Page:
October 16, 2015

Best Conference, Part II: Numbers and Beyond

By Ryan Harmanis

Ranking the Conferences Over the Last Ten Years

Welcome back. With most teams fully into the conference slate, I’m going to continue evaluating the top Division III conferences to try to figure out which one is the best. We left off by looking at some data and focusing on the following factors: (1) NCAA Appearances and Wins; (2) Winning Percentage; (3) Average Finish in NCAA Appearances; (4) NCAA Bracket Pool Scoring Systems. In Part I of this series, we looked back five years. Now we have data from the last ten seasons, which I’ve compiled for the top 11 conferences:

Based on the data alone, it seems like we can put to bed whether the NESCAC is the best conference, followed (alphabetically) by the Commonwealth, IIAC, NCAC, NJAC, and UAA. I don’t put much stock in the Commonwealth over the past decade aside from Messiah, as one team does not make a conference. And the UAA and NJAC have been, on average, much deeper than the NCAC and (I assume) the IIAC. So with that in mind, I’d rank the best conferences of the last decade as follows:

Best Conferences (2005 - 2014)

(2) NJAC
(3) UAA
(4) NCAC
(5) Commonwealth
(6) IIAC

Quantitative and Qualitative Measures

The nice thing about the data is that it creates a clear separation between the top conferences—in this case, eleven of them—and everyone else. And we have even more of a division between the top five or six and everyone else. The only real difference is whether we measure conference strength by number of bids—in which case the UAA has a great claim to the upper echelon—or if we rely on success, in which case the Commonwealth dominates and the UAA struggles (with the second-lowest winning percentage in this whole group).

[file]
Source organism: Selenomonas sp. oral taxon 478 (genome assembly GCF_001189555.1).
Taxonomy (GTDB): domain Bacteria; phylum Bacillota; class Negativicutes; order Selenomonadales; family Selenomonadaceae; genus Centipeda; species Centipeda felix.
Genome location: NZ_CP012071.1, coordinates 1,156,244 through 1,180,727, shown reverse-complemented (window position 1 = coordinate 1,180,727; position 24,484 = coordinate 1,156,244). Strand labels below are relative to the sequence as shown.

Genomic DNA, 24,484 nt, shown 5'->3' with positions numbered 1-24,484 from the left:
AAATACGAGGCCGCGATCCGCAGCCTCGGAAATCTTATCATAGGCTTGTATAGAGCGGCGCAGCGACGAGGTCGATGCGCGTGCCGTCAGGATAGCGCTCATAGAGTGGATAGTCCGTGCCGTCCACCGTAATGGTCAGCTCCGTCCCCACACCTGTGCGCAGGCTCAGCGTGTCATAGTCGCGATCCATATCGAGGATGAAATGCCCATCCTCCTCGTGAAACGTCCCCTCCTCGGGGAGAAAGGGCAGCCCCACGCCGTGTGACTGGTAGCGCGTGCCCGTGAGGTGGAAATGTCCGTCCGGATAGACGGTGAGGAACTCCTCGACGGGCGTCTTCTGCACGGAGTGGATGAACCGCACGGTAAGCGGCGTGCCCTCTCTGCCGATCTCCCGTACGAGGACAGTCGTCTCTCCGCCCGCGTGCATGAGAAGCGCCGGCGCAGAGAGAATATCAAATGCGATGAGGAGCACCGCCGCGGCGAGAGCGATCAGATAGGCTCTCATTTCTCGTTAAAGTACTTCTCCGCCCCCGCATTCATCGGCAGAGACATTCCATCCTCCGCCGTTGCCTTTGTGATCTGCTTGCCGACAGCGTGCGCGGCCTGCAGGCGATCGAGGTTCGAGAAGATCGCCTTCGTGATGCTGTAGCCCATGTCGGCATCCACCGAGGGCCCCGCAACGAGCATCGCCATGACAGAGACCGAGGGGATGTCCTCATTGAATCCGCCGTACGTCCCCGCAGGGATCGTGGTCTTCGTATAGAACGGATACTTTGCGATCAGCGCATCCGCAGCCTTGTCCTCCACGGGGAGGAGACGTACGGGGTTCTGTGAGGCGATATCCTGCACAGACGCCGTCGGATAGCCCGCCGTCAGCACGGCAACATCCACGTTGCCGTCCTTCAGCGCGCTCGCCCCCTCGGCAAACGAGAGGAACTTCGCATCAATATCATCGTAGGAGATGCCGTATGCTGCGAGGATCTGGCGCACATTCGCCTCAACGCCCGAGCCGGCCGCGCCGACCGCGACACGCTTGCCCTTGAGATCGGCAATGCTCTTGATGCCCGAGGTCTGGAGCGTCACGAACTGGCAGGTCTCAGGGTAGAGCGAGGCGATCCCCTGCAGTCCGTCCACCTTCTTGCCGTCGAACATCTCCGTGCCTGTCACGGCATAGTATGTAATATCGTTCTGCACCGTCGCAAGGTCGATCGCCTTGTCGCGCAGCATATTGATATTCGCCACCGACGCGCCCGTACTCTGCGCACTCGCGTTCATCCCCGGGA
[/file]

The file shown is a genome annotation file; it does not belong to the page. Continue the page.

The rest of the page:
But, as Mark Twain said, there are “lies, damned lies, and statistics.” Yes, Messiah has all those titles, but does that really mean the Commonwealth is the best conference? Surely not, because the conference has received only two at-large bids—both by Messiah—in the last decade. In a similar vein, I don’t think the UAA is either the best (most bids) or the worst (very low winning percentage). So here are some qualitative factors I think matter in terms of conference strength:

(i) Depth – How often are multiple teams capable of winning the conference? How good are the mid- or low-tier teams in the conference?

(ii) Transferability – If you took the best team from one conference and dropped them into another, how would they fare? Would OWU or Messiah win the NESCAC on a regular basis, or would they just be part of the group that takes turns winning and making NCAA runs over the years?

(iii) Hypothetical Matchups – How do the best teams from each conference match up? If we took the top three or four teams from each conference, and played a Ryder-Cup style knockout tournament to determine the best conference, who would win?

(iv) Coaching – While good coaching can usually be seen in the record, it helps the entire conference to have quality coaching. It improves the overall strength of the league and encourages other schools to hire better coaches.